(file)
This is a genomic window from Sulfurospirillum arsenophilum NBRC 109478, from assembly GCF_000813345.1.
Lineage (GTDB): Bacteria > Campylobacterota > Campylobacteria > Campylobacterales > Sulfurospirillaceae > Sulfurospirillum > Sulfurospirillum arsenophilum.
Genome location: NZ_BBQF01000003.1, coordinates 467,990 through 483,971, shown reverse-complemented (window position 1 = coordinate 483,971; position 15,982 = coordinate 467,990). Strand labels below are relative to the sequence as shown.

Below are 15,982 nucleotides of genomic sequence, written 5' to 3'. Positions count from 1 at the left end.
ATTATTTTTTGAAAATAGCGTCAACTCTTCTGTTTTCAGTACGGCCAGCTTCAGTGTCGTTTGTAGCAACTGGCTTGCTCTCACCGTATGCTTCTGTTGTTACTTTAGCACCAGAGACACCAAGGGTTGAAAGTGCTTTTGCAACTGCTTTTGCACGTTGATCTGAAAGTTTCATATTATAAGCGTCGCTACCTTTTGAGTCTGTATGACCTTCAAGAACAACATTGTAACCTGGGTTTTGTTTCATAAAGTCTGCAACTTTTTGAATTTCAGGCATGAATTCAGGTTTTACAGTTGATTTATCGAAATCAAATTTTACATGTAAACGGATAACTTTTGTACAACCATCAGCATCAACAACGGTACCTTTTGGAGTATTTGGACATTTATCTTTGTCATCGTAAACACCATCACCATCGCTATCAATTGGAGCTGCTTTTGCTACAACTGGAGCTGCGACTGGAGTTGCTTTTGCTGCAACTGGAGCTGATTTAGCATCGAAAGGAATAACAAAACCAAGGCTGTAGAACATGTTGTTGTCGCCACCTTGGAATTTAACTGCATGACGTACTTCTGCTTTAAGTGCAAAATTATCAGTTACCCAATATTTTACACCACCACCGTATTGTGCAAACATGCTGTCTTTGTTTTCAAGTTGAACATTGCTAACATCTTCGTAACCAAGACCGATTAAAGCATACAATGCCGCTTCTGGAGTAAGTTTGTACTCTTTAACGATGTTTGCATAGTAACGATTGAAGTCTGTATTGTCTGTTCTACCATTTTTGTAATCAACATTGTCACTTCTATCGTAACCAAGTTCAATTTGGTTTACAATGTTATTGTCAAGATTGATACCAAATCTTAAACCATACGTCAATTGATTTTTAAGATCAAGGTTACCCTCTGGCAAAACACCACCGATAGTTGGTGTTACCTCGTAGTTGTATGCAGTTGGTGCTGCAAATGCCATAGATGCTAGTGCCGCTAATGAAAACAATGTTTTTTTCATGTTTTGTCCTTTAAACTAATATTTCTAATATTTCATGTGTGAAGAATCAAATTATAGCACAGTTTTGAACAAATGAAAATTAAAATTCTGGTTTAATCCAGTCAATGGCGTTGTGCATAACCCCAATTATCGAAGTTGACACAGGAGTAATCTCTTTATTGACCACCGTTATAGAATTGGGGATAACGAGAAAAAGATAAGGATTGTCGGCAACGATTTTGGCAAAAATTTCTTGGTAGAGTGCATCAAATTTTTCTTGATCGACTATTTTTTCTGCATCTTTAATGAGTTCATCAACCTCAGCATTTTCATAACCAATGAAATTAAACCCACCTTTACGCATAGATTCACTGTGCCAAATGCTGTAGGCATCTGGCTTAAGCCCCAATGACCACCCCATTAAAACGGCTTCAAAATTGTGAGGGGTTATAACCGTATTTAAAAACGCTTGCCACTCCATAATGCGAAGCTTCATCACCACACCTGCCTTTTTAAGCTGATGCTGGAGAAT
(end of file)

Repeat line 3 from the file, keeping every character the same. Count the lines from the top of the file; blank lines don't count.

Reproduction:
Genome location: NZ_BBQF01000003.1, coordinates 467,990 through 483,971, shown reverse-complemented (window position 1 = coordinate 483,971; position 15,982 = coordinate 467,990). Strand labels below are relative to the sequence as shown.